In 8 pages this paper discusses Massachusetts' community care programs and how schools for mentally disabled persons may be phased out by the state.
Name of Research Paper File: JL5_JLmoscov.rtf
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of the major issues under debate in reference to policies concerned with mental health is the most appropriate way to care for and provide the maximum opportunities for those with
mental illness and mental disabilities. Policy-makers have had to take into account not only the special requirements of those with illness and disability, but also the needs of the community
at large, and as a result there has been considerable discussion as to whether residential institutions, such as state schools, are the most appropriate form of care or whether the
health and social services systems should be moving towards a far greater level of care within the community.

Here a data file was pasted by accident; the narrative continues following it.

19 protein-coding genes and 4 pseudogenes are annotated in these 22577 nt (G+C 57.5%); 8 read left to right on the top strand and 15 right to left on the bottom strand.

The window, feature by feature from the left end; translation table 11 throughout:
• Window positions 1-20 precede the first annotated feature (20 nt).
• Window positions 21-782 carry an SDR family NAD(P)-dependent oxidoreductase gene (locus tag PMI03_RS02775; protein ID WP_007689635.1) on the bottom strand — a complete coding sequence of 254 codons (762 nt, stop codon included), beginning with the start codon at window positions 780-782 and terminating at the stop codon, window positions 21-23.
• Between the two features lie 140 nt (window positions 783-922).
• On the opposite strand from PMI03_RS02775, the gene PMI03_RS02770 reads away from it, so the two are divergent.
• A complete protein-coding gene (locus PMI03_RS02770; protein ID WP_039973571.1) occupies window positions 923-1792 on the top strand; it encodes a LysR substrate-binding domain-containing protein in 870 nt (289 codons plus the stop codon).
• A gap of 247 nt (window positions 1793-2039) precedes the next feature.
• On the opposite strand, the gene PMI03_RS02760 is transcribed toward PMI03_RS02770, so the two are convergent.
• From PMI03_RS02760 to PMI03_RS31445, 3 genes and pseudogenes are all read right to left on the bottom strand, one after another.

On the one hand, it is acknowledged that there are some individuals whose level of disability is such that they will never be able
to function within the community as a whole, requiring as they do continuous care and support. On the other hand, it is also noted that many individuals who have the
potential to interact successfully in the community, provided they receive consistent support, have in the past been institutionalised even though such a treatment policy was not the best option for
them. In common with other regions, Massachusetts is currently looking towards ways in which policies relating to those with mental illness and mental disabilities may be improved in order to
afford maximum benefit to both the individuals themselves, and society as a whole.
Beyer (2002) makes the significant point that whatever official policies are put into place, it must always be remembered that there is an element of individual choice to be taken